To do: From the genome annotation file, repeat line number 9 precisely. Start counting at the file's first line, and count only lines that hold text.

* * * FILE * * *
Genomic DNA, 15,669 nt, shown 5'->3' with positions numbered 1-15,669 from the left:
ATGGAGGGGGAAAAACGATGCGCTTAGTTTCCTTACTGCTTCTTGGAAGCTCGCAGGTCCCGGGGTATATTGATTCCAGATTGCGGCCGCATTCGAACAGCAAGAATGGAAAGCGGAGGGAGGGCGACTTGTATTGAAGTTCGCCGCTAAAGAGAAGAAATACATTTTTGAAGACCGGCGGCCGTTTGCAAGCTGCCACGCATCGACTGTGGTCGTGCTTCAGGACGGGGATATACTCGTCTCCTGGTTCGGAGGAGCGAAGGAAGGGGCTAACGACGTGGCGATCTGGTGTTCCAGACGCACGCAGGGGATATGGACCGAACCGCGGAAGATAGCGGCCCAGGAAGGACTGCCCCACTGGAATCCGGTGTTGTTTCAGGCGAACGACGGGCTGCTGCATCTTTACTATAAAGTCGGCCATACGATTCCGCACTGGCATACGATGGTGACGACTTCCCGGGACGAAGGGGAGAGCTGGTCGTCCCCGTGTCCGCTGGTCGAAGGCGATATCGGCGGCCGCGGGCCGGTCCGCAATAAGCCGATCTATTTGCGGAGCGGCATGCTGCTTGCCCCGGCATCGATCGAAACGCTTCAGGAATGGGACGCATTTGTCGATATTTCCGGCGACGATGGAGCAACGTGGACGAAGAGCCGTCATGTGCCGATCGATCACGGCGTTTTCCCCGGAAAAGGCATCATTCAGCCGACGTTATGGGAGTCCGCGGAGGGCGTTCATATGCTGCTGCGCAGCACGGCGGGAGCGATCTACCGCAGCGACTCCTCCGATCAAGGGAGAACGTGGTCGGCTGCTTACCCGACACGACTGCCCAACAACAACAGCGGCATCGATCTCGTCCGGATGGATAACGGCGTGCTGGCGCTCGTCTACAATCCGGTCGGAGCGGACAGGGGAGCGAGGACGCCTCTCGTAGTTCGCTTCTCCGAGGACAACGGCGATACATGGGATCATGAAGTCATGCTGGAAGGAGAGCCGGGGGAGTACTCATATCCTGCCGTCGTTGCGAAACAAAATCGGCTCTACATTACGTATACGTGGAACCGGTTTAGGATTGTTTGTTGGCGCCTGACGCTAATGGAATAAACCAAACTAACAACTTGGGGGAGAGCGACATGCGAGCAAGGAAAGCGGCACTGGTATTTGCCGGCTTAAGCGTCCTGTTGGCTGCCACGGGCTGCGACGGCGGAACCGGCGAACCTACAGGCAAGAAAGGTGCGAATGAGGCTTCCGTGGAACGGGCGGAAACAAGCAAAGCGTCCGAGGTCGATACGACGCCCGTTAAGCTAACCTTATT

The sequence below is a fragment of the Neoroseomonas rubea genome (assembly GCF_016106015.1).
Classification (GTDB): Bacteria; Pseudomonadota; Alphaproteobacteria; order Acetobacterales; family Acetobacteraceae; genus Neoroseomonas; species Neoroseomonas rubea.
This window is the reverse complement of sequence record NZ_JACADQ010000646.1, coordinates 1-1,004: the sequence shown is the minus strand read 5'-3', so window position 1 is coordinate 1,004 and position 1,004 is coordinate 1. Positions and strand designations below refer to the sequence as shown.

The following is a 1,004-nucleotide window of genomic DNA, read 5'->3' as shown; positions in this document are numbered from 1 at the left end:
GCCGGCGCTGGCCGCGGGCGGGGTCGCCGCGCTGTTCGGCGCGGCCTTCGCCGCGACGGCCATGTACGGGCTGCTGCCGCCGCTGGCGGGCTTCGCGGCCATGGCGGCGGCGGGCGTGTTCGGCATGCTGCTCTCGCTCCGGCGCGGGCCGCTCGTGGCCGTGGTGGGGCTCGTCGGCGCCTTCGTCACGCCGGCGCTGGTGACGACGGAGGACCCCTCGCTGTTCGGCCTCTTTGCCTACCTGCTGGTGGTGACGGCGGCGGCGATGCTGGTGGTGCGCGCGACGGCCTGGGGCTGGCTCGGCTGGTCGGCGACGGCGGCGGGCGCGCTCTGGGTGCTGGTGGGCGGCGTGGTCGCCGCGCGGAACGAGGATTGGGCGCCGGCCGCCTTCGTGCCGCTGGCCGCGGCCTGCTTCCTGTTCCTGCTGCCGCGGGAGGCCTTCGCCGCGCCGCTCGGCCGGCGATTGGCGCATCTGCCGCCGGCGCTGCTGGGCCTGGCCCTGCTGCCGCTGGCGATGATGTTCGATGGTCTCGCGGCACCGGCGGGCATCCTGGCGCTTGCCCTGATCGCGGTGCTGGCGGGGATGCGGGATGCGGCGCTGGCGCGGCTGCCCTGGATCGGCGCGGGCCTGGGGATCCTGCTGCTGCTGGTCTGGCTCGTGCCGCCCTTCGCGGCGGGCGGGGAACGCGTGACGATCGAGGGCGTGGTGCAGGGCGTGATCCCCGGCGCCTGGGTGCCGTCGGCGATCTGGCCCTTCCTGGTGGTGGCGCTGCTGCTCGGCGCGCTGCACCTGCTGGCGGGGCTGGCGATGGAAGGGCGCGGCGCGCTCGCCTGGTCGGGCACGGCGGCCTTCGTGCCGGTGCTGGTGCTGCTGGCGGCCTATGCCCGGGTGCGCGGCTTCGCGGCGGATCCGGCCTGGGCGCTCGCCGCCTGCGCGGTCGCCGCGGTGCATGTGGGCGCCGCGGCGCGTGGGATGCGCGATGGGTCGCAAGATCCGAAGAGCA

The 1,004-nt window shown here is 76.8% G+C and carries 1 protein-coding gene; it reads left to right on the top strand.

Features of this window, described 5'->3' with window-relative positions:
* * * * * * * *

Features of this window, described 5'->3' with window-relative positions: